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Archive for October 9th, 2017

by Sam Juliano

He’s so fine
(Do-lang, do-lang, do-lang)
Wish he were mine
(Do-lang, do-lang, do-lang)
That handsome boy over there
(Do-lang, do-lang, do-lang)
The one with the wavy hair
(Do-lang, do-lang, do-lang)      -The Chiffons, 1963

The last time a crown was part and parcel to a picture book, there was a resulting Caldecott Medal celebration.  Javaka Steptoe’s electrifying 2016 biographical Radiant Child: The Story of Young Artist Jean-Michel Basquiat won the American Library Association’s highest annual award for a picture book and by extension a glowing acknowledgement for the symbol that represented power, strength and a sign of respect.  The meaning of this triumphant representation has hardly changed in the recently released Crown: An Ode to the Fresh Cut by Derrick Barnes and Gordon C. James, in fact the connotation in this work is more intimate and scene-specific.  This anti-Kafka tale of a young boy’s cathartic experience after a visit to the barber is a study of building confidence, and a full embrace of the belief that when people believe in themselves they can accomplish just about anything.  In a rebuff to those who consider a haircut as annoying as getting their teeth cleaned, Barnes suggests there is so much more than exiting the storefront with the helical striped pole than just the sudden ability to feel a breeze around your ears.  Indeed the seemingly innocuous twenty-minute duration under the care of a hair stylist can result in a life-changing experience, one that eradicates low self-esteem, and creates one ready to go out and conquer the world.  A fresh cut performed by an expert hair stylist can convert uncertainty to aplomb, timidity to assertiveness, melancholy to unbridled glee.  The crown of the title is synonymous with its root connotation.  While reading through this celebratory esteem builder one may recall Greer Garson’s advice to her Latin teacher husband Robert Donat, who is up for headmaster at the English Brookfield School:  “Never be afraid, Chips, that you can’t do anything you’ve made up your mind to. As long as you believe in yourself, you can go as far as you dream.” (more…)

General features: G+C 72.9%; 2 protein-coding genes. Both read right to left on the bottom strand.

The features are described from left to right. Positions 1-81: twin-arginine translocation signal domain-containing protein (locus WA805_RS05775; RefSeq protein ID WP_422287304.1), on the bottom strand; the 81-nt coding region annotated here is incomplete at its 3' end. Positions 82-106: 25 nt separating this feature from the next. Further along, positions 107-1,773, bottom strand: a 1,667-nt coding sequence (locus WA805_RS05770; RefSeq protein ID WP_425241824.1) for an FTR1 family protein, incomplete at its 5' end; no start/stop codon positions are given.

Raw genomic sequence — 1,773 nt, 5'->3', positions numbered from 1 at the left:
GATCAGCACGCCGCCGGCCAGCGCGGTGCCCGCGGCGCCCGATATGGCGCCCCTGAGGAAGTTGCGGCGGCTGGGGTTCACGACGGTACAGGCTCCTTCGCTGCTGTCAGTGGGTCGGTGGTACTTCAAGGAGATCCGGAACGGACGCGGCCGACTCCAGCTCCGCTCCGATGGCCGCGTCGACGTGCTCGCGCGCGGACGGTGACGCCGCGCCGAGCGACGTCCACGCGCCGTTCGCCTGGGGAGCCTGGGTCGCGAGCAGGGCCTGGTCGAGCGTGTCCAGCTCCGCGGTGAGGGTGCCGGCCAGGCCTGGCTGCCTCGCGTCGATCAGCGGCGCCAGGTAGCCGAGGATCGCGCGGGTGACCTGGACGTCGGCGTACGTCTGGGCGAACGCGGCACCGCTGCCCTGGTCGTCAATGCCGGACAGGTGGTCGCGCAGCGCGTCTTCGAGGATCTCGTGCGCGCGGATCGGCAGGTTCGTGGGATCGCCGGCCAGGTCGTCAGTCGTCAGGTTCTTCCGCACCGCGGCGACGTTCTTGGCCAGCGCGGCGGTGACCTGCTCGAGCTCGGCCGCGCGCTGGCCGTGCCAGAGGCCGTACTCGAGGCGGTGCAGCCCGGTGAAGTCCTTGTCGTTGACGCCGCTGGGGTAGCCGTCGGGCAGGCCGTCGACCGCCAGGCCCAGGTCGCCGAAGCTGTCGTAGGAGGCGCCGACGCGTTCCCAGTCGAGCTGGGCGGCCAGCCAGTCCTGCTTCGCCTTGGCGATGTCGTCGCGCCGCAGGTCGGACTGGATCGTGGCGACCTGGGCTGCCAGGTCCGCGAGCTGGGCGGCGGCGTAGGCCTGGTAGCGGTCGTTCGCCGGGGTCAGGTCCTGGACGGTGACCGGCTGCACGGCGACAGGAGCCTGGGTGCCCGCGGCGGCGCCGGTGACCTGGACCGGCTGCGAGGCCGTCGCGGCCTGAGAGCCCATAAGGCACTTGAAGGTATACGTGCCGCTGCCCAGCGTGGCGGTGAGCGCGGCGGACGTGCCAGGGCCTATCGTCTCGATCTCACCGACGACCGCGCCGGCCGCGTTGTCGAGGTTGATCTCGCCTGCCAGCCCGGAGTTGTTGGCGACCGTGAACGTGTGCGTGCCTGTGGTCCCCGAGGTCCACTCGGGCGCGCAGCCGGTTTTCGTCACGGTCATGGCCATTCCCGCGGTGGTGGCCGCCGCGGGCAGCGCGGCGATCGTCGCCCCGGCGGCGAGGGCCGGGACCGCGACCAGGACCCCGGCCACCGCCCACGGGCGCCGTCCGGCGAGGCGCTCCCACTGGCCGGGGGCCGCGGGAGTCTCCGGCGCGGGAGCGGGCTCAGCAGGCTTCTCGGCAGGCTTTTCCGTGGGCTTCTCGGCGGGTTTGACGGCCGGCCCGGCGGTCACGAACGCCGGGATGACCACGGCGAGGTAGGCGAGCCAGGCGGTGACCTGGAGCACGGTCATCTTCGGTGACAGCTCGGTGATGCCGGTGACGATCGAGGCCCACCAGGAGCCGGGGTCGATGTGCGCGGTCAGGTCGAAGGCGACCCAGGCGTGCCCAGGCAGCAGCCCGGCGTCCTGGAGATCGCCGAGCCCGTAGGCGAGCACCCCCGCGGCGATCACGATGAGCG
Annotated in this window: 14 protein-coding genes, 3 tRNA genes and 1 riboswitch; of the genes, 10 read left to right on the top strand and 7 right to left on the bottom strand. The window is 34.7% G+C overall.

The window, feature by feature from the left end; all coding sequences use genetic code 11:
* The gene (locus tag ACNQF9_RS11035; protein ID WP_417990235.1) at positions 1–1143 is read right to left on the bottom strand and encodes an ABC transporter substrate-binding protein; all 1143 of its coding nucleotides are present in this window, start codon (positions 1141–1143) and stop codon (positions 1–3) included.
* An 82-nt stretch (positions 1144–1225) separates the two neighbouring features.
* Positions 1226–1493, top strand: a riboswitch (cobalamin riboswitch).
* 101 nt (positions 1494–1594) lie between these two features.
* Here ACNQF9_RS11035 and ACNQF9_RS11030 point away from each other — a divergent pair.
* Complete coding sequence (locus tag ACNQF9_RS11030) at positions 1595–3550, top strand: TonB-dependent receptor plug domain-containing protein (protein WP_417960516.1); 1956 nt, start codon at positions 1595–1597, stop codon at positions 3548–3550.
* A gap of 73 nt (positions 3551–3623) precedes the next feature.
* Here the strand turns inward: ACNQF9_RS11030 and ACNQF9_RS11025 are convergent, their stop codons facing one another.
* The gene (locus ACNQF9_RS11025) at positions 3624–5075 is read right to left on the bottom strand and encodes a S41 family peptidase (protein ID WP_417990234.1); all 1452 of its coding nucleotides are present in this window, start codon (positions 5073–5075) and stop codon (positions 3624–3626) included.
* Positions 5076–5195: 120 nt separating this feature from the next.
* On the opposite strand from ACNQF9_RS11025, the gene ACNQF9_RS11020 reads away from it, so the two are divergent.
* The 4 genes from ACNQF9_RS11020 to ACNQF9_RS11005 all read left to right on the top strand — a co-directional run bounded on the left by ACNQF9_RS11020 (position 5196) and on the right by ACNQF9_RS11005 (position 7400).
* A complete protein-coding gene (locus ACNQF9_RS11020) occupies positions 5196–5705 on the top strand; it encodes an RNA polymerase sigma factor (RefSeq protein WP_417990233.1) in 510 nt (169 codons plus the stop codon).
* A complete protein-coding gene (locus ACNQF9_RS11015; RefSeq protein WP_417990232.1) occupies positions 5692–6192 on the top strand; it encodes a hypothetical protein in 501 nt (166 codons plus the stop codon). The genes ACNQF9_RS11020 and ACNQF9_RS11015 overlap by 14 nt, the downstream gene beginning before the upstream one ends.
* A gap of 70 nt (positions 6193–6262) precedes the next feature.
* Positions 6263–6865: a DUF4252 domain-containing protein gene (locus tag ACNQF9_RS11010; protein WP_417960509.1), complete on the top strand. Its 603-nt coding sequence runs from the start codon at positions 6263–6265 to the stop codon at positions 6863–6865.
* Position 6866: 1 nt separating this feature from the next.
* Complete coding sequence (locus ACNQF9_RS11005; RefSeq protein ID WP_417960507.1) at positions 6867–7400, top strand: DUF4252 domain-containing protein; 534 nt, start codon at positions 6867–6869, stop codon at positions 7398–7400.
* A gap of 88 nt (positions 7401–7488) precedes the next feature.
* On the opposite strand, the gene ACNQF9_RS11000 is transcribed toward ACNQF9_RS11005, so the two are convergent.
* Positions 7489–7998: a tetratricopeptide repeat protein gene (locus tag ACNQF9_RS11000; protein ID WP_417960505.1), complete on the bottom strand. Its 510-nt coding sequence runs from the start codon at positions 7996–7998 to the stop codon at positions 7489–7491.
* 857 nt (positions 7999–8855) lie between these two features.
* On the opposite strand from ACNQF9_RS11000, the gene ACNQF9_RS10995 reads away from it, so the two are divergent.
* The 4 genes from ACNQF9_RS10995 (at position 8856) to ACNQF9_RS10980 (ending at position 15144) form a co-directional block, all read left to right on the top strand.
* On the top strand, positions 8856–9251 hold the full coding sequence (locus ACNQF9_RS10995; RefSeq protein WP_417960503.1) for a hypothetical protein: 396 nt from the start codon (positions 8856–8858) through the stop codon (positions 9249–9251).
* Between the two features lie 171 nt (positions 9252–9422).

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by Sam Juliano

Summer temperatures are back as we approach mid-October, but I can hardly attribute this to any kind of climate change, right?  After all, our ever-insightful Chief Executive has told us as much!  This is the month of horror movies and festivals, as Halloween approaches.  I’d like to share Jamie Uhler’s excellent capsule on the 1938 Dracula’s Daughter to get in the proper spirit here:

The film is a wonderfully concise and poetic bit of classic Universal Horror filmmaking; perhaps for the first time ever I saw beyond the gloomy, death atmospherics and saw the ‘other’ film resting within in. It’s a dark film to be sure, long I’ve been reminded of some of The Seventh Victim’s suicidal yearnings, but here I saw the clear playfulness ode to The Thin Man between Otto Kruger’s Dr. Jeffrey Garth and Marguerite Churchill’s Janet. A particularly tense scene, for example, is undercut by Janet pranking Jeffrey on the telephone midway through, with their mixture of light to heavy ribbing gleefully reminding me of Myrna Low and William Powell’s antics from two years prior. It also adds a dollop of sincerity to the films close, when Jeffrey is quickly willing to trade his life for Janet’s. Another sly bit of subverting of the traditional Dracula template is pitting our usual hero, Professor Von Helsing in Scotland Yard’s custody at the beginning of the film for the murder of Dracula. It’s a fresh way to set the plot in motion; it springs the titular daughter of the slain Dracula, Countess Marya Zaleska (the alluringly gothic Gloria Holden, giving Siouxsie Sioux a template to work off of 40 years later) into action. If you’ve been made a vampire by a vampire that has just died, you can break its hold over you, thus Marya dreams of being a normal, living breathing human, complete with the realities that that brings with it. Essentially, she wants to love again and be desired, making her eventual fall, and the entirety of the film itself, fated to a sad, tender end.
It’s often deemed a flawed film coming near the end of the run of original Universal masterpieces, but for my money it’s right there, and in many ways a perfect bridge from the Universal Monsters to the rapidly approaching, atmospheric, literate masterpieces of Val Lewton and company. For Horror this is obviously tremendously important, and when you add that contemporarily it’s been given a new reading for its homosexual (or perhaps better put, bisexual) subtext, (Marya is draw to young females throughout the film) you see that this is a film that, like Marya herself, deserves a much better fate.  
 
The Caldecott Medal Contender series is underway and will continue into early February.  The Greatest Television Series Countdown Part 2 has been pushed back two months for a number of reasons, one of which is I simply will not be able to write for two projects at the same time.  The launch date for Part 2 will be Wednesday, February 14th.  Obviously this means the second annual Allan Fish Online Film Festival will be later, but it will happen, and just a few days after the end of the television venture.

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